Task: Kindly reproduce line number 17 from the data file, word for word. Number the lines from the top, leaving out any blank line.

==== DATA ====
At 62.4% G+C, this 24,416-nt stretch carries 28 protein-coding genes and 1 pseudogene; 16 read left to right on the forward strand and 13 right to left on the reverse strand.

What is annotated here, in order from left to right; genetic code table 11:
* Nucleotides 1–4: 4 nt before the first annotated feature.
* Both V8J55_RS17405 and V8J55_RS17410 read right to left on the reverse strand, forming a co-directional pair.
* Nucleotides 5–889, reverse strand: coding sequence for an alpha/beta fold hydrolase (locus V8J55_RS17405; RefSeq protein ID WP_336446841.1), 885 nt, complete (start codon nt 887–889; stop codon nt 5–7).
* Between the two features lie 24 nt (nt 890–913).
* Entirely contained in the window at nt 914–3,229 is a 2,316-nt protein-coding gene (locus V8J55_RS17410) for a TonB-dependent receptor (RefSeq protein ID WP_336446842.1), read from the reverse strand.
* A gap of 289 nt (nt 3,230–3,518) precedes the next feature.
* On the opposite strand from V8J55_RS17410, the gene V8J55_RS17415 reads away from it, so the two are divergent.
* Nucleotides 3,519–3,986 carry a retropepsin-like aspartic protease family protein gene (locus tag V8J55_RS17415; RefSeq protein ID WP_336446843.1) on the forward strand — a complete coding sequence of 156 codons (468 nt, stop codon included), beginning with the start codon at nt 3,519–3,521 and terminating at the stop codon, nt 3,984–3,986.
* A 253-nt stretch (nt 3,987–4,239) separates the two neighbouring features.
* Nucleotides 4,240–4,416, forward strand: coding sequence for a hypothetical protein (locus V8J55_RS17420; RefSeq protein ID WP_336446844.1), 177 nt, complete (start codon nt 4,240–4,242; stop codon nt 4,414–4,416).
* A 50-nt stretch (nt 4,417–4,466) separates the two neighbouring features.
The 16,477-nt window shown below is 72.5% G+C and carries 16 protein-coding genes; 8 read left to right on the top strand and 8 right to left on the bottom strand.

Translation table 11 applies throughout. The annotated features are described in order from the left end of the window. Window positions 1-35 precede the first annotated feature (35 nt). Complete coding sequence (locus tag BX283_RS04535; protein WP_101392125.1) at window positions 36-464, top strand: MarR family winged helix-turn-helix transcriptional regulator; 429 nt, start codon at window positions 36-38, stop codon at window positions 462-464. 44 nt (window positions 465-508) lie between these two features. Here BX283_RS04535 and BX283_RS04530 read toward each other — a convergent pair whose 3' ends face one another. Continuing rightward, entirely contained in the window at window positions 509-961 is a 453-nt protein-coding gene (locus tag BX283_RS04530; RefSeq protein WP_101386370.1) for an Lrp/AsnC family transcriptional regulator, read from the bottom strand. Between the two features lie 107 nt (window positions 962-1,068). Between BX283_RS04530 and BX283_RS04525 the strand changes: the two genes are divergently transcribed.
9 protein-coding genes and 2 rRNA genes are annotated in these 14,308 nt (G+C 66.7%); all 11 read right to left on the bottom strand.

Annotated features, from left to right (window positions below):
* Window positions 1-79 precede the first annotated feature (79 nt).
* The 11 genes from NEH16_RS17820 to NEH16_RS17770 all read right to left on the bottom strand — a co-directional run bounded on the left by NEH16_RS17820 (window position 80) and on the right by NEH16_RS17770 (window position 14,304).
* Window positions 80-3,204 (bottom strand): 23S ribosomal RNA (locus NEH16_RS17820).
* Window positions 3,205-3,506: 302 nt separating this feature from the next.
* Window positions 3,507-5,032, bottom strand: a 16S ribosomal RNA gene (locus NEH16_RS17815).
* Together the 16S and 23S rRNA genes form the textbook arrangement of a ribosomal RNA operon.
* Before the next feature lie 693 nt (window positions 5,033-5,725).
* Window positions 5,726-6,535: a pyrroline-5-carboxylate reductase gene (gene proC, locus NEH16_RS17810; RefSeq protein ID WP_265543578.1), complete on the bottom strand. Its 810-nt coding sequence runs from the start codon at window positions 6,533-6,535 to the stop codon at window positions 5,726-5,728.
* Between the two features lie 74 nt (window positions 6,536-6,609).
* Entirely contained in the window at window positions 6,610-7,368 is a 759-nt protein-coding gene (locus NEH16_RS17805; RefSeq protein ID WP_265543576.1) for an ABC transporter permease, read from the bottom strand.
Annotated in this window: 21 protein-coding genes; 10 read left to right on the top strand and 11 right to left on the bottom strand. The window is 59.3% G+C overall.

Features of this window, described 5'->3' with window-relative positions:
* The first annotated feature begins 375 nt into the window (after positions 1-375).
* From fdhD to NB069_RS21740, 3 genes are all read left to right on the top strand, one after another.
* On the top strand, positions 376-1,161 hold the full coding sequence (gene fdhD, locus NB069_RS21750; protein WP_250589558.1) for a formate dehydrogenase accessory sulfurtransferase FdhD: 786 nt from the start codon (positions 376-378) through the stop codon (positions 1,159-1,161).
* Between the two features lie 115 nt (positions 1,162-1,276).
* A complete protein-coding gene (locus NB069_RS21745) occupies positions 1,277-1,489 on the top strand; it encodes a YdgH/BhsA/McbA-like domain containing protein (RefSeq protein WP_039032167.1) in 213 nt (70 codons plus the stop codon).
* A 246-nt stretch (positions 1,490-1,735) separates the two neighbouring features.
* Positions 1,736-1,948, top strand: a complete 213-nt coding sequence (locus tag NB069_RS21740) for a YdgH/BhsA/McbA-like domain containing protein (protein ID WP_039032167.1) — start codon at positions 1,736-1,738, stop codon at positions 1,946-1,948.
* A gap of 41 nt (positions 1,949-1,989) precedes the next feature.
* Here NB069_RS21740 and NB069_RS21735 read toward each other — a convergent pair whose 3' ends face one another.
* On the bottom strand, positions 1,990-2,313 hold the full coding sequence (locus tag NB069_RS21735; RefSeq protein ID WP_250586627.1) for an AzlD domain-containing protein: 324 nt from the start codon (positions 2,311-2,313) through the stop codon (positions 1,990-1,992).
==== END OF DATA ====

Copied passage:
Annotated features, from left to right (window positions below):